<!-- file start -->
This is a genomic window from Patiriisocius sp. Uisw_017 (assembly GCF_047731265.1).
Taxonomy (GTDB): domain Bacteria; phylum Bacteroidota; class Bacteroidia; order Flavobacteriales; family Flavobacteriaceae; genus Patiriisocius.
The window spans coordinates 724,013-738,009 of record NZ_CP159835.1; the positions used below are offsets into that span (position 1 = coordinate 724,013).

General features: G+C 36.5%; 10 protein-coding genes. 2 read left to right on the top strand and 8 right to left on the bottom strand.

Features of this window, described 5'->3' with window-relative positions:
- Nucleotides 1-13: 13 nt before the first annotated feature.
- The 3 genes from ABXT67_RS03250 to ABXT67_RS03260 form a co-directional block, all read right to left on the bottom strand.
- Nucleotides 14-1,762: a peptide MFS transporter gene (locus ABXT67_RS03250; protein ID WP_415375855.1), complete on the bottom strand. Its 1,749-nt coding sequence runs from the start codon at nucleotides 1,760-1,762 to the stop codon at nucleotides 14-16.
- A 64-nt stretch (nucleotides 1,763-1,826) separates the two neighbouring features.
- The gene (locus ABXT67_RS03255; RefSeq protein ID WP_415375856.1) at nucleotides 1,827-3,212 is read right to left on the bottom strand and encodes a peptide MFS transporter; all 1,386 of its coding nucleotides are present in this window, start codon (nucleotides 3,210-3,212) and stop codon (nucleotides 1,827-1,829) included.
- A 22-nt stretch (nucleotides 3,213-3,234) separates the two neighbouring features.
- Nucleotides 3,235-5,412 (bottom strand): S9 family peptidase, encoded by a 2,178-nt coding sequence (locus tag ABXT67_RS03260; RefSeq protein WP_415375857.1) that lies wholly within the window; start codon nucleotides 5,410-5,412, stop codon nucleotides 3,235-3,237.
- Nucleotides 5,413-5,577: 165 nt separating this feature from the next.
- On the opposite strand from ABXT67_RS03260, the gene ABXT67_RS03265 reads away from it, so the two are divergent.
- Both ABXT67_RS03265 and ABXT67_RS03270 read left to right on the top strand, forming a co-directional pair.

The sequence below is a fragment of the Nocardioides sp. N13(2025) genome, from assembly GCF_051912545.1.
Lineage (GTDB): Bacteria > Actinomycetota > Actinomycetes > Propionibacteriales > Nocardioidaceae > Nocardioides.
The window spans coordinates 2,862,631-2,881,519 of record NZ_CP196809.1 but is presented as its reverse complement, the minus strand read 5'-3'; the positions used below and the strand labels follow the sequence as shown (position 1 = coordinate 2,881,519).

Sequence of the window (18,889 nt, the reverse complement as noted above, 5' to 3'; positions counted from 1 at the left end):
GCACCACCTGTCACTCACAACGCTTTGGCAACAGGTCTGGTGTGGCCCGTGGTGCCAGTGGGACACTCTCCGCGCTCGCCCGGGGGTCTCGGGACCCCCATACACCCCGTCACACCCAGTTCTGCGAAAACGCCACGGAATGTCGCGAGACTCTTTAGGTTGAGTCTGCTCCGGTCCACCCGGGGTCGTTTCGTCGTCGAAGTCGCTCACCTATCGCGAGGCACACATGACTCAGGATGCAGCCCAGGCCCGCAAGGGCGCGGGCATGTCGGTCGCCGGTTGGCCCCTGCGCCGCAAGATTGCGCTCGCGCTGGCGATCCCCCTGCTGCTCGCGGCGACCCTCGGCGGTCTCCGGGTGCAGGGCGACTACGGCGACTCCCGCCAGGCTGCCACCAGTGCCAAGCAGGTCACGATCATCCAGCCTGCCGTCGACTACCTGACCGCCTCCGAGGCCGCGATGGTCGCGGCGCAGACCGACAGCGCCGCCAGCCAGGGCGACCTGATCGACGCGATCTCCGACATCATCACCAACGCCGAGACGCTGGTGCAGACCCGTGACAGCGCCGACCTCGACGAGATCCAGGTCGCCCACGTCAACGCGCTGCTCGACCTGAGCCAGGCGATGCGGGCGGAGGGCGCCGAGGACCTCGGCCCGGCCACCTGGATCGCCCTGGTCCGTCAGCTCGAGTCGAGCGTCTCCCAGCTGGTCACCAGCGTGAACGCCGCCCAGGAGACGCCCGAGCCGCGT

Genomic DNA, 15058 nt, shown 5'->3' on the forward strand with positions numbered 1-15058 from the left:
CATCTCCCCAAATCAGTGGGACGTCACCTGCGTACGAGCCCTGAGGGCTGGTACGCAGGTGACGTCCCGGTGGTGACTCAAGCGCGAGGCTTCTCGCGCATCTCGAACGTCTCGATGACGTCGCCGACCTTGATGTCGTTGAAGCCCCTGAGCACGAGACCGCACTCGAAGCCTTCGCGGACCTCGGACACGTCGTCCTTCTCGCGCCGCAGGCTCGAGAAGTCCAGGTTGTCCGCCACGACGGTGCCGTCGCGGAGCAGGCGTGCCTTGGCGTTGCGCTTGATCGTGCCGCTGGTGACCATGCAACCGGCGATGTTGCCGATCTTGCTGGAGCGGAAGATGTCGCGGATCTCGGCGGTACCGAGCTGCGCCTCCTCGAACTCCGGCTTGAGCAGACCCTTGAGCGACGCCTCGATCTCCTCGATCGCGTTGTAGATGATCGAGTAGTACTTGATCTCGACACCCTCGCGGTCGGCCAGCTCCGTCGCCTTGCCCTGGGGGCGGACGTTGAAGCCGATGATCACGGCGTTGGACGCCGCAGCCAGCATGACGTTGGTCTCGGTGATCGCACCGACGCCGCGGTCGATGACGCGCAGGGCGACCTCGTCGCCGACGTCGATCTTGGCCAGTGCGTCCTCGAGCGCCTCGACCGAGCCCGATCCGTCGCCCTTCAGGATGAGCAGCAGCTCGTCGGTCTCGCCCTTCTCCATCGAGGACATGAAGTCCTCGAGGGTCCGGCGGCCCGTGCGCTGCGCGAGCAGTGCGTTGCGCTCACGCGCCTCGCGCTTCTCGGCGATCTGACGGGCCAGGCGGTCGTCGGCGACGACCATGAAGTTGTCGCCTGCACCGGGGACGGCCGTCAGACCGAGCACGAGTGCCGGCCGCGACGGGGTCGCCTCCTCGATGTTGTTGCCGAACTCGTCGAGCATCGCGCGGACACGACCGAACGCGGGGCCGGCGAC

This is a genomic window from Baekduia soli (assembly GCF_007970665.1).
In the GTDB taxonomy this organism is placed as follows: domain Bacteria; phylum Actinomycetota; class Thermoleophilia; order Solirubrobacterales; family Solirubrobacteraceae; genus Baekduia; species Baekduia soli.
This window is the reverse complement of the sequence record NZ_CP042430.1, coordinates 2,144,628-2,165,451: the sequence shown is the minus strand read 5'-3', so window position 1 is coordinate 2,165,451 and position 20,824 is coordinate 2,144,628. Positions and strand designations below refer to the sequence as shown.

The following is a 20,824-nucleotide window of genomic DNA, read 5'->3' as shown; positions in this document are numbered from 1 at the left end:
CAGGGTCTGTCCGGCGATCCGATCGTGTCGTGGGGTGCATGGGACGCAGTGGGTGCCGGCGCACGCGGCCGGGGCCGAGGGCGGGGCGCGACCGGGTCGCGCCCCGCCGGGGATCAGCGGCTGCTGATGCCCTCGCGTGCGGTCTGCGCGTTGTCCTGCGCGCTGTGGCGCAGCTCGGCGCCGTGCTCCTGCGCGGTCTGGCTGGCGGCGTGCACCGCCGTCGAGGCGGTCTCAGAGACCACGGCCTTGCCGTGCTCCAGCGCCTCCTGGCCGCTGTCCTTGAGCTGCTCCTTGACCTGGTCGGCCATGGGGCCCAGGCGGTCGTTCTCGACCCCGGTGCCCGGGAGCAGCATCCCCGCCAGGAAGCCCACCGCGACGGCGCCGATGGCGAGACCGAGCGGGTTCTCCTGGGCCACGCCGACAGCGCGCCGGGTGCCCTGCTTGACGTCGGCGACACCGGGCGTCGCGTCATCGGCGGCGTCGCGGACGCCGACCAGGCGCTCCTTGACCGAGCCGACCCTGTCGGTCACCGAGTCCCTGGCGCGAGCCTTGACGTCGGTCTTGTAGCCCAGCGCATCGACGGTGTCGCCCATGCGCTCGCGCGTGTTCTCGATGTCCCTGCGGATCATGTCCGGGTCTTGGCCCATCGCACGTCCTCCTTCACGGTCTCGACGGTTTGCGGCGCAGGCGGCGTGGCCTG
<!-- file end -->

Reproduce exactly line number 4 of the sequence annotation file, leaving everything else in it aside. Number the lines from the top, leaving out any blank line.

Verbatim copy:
General features: G+C 36.5%; 10 protein-coding genes. 2 read left to right on the top strand and 8 right to left on the bottom strand.